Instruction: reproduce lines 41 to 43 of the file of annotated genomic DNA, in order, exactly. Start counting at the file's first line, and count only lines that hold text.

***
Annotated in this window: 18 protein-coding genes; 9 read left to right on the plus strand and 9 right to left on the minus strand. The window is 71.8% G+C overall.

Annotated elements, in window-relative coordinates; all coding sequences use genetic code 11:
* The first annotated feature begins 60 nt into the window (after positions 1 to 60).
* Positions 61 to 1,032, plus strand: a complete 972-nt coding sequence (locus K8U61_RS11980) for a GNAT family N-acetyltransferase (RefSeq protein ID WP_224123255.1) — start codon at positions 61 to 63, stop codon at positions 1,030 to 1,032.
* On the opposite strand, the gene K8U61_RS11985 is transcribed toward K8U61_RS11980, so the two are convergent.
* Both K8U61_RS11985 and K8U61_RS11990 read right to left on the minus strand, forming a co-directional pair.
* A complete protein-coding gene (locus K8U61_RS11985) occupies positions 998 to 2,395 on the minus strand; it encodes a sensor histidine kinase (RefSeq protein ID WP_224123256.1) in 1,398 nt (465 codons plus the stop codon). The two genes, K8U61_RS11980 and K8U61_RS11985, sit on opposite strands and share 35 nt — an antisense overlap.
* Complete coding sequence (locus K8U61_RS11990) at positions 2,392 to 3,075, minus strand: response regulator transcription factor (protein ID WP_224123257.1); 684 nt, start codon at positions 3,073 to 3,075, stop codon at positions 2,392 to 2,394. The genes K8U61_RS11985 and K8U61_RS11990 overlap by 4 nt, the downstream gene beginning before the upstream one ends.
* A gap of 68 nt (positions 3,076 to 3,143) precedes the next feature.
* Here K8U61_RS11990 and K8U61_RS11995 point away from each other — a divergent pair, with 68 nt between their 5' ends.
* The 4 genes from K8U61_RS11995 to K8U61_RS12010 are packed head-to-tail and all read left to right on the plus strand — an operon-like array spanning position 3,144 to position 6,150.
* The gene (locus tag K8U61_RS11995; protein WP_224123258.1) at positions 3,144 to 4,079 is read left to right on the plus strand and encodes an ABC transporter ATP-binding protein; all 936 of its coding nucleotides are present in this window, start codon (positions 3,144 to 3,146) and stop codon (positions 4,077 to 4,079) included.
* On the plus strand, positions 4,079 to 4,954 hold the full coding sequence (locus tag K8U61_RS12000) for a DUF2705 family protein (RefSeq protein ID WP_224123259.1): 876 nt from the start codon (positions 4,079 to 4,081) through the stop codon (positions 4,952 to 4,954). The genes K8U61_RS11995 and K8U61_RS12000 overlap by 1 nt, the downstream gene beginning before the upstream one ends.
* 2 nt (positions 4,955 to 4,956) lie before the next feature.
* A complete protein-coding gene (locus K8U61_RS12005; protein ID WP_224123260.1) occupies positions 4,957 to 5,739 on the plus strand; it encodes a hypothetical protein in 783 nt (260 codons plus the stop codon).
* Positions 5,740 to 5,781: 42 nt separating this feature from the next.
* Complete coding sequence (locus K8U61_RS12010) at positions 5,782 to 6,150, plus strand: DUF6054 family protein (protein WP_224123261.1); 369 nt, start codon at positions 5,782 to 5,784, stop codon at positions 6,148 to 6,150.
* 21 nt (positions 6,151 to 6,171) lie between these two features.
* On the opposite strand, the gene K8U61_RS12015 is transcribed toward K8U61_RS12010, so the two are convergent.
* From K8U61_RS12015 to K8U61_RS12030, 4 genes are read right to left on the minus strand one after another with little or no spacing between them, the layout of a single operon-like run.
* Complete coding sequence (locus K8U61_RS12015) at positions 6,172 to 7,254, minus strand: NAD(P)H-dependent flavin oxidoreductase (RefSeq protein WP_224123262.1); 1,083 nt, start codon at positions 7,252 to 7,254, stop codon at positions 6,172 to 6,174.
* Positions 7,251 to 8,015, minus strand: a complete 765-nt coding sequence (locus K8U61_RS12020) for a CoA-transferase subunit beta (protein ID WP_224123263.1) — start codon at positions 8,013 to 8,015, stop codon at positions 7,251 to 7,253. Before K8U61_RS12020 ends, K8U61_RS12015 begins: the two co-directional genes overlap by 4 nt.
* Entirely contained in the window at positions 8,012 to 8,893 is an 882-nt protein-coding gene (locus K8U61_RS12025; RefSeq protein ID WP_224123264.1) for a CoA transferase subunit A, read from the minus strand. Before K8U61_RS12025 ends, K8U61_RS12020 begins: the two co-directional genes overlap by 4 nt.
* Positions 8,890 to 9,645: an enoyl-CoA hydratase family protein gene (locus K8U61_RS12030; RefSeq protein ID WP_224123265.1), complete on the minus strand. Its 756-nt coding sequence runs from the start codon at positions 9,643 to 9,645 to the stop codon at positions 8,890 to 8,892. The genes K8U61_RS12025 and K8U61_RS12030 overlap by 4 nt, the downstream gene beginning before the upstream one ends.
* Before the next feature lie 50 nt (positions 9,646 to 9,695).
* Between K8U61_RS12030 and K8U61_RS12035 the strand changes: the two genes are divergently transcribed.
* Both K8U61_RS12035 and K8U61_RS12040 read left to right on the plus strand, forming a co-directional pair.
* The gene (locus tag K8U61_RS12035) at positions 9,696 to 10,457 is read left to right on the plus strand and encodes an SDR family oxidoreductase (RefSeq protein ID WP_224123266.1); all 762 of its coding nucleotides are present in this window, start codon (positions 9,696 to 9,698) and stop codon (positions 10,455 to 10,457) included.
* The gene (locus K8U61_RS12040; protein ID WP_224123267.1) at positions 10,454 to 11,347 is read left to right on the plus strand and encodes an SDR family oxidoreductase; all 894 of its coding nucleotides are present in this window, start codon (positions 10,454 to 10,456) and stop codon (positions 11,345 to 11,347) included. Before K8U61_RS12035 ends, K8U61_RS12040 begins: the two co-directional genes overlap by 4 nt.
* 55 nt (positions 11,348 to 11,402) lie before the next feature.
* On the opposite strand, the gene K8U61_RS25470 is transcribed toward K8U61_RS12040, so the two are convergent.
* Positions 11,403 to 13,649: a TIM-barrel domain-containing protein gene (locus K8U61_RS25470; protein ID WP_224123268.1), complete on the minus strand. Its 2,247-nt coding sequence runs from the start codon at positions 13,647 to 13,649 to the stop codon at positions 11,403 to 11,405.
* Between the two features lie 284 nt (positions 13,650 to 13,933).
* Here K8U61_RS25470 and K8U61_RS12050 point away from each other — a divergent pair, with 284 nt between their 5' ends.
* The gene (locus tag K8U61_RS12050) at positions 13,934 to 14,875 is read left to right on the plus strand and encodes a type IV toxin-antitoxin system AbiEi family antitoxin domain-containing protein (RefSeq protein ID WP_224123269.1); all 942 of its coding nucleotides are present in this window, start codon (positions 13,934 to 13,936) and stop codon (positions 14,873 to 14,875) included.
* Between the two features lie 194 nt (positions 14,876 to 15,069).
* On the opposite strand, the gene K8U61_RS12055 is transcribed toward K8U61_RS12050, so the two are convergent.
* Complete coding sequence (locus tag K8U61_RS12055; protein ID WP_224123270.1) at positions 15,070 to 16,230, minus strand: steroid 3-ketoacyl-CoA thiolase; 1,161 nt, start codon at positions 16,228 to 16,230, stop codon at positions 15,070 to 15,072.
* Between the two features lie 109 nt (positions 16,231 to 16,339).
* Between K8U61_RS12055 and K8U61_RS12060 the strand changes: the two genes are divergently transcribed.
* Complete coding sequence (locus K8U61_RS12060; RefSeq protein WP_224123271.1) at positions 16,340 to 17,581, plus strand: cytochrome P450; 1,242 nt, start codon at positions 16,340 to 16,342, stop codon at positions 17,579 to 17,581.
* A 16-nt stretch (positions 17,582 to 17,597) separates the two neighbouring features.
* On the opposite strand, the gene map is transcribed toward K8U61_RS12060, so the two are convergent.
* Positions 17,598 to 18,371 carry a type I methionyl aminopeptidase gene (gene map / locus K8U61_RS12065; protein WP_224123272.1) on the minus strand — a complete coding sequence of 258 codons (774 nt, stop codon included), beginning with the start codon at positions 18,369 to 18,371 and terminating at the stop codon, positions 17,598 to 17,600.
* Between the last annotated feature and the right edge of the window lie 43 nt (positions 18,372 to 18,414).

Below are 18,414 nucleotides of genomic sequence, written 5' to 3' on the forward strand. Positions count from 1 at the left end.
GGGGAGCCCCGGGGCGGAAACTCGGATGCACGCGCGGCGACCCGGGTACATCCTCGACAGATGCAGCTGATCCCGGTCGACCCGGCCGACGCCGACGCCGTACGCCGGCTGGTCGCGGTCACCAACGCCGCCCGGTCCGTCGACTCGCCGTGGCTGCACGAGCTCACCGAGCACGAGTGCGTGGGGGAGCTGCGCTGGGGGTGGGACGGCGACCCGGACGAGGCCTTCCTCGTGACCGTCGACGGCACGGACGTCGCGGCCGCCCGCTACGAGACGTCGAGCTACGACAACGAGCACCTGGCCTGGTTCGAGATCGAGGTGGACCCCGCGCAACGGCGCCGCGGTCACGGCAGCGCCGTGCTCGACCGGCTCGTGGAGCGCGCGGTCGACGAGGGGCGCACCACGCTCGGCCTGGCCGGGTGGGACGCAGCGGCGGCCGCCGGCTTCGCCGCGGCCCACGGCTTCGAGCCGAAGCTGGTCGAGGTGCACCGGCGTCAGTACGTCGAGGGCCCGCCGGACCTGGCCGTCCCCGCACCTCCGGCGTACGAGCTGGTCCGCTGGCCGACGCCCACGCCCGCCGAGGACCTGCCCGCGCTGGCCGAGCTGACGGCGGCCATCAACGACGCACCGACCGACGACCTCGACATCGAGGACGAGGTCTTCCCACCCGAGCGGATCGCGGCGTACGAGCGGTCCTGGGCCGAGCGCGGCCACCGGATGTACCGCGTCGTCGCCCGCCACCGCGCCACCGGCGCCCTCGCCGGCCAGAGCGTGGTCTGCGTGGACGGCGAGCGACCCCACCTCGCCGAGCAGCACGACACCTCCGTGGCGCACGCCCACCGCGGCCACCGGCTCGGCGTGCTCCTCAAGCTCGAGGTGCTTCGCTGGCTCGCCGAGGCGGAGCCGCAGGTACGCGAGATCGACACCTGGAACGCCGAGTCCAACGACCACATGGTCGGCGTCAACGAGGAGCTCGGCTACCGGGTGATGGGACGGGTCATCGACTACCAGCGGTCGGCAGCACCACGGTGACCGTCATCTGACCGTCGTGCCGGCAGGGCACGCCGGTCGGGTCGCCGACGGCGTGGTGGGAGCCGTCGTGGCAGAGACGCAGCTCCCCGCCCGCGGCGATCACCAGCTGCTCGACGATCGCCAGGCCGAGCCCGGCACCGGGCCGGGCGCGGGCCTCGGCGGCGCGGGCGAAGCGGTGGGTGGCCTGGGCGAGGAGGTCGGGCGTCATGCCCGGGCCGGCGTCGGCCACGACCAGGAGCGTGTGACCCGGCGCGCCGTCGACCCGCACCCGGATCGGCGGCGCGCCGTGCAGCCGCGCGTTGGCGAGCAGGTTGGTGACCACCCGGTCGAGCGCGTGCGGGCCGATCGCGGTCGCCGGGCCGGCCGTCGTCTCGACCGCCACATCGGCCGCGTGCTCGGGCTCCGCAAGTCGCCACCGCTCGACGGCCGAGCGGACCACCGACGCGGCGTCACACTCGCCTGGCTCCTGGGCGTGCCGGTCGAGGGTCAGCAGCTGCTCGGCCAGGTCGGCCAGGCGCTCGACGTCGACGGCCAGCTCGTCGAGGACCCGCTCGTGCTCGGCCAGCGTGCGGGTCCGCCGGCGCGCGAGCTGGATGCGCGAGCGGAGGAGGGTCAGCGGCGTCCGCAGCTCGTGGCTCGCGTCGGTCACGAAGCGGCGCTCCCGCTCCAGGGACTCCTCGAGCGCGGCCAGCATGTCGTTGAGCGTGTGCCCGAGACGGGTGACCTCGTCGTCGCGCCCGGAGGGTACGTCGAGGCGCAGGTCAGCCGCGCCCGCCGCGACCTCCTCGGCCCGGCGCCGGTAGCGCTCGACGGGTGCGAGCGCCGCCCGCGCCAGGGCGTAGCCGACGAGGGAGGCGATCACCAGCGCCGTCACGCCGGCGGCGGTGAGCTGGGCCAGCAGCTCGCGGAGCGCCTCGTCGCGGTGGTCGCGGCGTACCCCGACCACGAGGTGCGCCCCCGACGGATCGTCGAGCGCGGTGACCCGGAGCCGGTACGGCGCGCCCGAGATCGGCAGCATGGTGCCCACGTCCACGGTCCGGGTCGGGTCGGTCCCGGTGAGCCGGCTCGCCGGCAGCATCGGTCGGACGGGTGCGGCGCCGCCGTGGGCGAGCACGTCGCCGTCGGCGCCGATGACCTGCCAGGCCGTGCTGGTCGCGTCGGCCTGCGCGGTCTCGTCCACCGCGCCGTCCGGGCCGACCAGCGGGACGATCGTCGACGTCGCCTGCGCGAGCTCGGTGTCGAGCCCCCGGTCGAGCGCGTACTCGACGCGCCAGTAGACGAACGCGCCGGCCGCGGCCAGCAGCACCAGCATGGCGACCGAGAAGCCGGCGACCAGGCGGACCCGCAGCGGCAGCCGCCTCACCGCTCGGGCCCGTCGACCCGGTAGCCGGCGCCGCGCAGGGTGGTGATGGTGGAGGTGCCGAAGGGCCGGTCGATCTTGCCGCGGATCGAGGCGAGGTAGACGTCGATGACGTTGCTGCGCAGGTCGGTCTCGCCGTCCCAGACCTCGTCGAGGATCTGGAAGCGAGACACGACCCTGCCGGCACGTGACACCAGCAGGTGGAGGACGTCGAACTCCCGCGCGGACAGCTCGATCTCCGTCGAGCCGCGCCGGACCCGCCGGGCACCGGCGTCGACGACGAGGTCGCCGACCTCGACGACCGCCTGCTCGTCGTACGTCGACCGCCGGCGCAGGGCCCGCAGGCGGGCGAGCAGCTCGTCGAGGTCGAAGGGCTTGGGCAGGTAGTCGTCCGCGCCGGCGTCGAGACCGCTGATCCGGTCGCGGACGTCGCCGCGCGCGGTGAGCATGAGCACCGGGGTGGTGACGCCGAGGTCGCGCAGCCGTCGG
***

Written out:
* Complete coding sequence (locus K8U61_RS12060; RefSeq protein WP_224123271.1) at positions 16,340 to 17,581, plus strand: cytochrome P450; 1,242 nt, start codon at positions 16,340 to 16,342, stop codon at positions 17,579 to 17,581.
* A 16-nt stretch (positions 17,582 to 17,597) separates the two neighbouring features.
* On the opposite strand, the gene map is transcribed toward K8U61_RS12060, so the two are convergent.